Key Native Ecosystem Plan for Cape Palliser - Te Mātakitaki a Kupe 2017-2020 - Greater ...

 
Key Native Ecosystem Plan for Cape Palliser - Te Mātakitaki a Kupe 2017-2020 - Greater ...
Key Native Ecosystem Plan for
Cape Palliser –
Te Mātakitaki a Kupe
2017-2020
Key Native Ecosystem Plan for Cape Palliser - Te Mātakitaki a Kupe 2017-2020 - Greater ...
Key Native Ecosystem Plan for Cape Palliser - Te Mātakitaki a Kupe 2017-2020 - Greater ...
Contents
1. The Key Native Ecosystem Programme                          1

2. Cape Palliser - Te Mātakitaki a Kupe Key Native Ecosystem   2

3. Landowners, management partners and stakeholders            3

4. Ecological values                                           5

5. Threats to ecological values at the KNE site                10

6. Management objectives                                       13

7. Management activities                                       13

8. Operational plan                                            14

9. Funding contributions                                       15

Appendix 1: Site maps                                          16

Appendix 2: Nationally threatened species list                 21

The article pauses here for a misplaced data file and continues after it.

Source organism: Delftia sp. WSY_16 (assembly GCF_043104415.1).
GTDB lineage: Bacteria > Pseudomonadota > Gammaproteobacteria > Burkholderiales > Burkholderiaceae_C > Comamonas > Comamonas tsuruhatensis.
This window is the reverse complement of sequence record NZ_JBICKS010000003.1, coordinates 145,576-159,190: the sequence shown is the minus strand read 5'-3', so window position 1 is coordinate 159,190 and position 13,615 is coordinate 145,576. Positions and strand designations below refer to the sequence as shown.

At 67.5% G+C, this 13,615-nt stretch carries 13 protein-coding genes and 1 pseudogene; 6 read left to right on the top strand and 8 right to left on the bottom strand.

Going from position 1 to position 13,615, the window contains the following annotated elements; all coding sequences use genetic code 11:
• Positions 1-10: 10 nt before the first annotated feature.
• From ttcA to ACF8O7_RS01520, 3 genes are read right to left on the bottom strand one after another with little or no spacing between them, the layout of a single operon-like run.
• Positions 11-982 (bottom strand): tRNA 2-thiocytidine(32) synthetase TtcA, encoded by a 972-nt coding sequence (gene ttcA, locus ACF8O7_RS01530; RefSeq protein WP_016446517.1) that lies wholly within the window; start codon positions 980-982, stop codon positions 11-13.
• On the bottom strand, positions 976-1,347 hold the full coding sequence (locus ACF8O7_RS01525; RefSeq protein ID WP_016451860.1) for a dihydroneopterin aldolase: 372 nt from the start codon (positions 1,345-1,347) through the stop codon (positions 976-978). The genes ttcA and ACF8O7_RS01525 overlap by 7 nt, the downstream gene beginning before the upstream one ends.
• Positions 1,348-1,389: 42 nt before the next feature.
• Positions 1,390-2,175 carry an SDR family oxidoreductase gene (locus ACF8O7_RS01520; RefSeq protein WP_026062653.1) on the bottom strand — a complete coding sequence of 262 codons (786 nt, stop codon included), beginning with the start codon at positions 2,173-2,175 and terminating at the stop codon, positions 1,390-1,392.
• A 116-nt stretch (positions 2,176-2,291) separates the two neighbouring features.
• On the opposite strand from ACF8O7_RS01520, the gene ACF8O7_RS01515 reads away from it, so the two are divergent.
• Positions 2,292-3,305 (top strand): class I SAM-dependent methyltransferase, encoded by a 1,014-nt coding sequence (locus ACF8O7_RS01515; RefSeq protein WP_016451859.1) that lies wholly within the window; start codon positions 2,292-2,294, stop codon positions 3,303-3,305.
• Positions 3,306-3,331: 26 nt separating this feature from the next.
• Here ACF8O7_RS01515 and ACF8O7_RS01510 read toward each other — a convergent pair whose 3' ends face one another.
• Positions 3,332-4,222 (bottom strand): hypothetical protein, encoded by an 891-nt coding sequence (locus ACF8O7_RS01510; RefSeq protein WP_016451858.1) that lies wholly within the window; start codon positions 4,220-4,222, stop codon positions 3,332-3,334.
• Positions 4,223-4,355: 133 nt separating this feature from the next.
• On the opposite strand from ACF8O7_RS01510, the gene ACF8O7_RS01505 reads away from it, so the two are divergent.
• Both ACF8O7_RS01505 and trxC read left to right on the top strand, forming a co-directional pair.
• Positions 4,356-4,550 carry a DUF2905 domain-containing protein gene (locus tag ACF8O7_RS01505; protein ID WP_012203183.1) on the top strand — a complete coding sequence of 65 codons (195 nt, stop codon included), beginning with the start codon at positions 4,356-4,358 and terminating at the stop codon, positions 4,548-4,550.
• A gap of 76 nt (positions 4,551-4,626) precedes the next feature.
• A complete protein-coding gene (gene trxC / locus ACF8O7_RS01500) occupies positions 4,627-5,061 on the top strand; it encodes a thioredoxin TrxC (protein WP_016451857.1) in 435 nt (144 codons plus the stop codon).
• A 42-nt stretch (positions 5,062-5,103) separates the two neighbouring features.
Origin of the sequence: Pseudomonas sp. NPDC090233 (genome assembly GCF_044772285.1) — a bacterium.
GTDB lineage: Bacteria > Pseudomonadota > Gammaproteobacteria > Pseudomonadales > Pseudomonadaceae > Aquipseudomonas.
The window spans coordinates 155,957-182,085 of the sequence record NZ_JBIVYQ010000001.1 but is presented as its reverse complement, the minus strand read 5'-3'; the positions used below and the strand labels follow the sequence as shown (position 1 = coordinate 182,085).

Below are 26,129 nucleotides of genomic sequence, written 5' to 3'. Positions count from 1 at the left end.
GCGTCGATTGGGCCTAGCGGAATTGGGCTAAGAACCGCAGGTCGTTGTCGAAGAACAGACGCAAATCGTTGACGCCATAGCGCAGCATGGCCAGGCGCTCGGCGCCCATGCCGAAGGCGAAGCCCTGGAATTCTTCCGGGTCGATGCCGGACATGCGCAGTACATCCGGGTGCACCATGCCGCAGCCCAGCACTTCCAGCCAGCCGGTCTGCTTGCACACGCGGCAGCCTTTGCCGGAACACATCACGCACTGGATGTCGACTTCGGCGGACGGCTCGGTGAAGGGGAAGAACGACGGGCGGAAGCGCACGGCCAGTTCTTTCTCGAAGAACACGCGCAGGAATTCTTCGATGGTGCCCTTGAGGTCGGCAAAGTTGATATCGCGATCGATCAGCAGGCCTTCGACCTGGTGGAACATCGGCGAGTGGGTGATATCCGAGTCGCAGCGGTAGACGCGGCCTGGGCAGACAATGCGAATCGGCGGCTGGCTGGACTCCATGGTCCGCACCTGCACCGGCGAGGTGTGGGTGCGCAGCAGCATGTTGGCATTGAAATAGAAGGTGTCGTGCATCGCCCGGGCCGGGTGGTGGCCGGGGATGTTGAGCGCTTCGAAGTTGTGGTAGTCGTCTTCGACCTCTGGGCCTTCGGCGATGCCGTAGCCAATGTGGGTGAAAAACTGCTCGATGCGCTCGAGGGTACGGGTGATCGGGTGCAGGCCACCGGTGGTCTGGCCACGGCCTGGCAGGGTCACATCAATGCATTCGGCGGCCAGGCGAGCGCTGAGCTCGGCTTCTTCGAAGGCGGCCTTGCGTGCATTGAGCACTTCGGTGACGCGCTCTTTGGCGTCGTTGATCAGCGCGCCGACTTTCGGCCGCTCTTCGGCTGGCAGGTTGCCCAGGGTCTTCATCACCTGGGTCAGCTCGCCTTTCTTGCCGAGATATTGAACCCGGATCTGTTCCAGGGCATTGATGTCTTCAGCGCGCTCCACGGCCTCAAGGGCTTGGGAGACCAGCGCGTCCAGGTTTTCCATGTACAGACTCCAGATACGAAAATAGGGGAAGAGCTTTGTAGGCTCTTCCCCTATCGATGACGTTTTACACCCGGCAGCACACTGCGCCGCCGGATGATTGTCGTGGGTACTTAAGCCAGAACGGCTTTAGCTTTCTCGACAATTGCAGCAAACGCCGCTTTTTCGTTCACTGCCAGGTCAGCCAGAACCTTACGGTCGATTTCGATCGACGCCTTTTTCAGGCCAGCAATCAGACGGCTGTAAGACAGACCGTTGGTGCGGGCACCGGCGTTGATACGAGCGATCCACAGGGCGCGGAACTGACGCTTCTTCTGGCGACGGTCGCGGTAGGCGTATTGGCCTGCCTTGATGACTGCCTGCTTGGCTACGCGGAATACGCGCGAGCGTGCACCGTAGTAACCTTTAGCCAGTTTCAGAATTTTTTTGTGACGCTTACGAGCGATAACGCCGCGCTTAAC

Appendix 3: Regionally threatened plant species list           24

References                                                     26
Key Native Ecosystem Plan for Cape Palliser - Te Mātakitaki a Kupe 2017-2020 - Greater ...
Key Native Ecosystem Plan for Cape Palliser - Te Mātakitaki a Kupe 2017-2020 - Greater ...
Cape Palliser - Te Mātakitaki a Kupe

1. The Key Native Ecosystem Programme
The Wellington region’s native biodiversity has declined since people arrived and the
ecosystems that support it face ongoing threats and pressures. Regional councils have
responsibility for maintaining indigenous biodiversity, as well as protecting significant
vegetation and habitats of threatened species, under the Resource Management Act
1991 (RMA).
Greater Wellington Regional Council’s (Greater Wellington) Biodiversity Strategy 1 sets
a framework that guides how Greater Wellington protects and manages biodiversity in
the Wellington region to work towards the vision below.

                       Greater Wellington’s vision for biodiversity
      Healthy ecosystems thrive in the Wellington region and provide habitat for native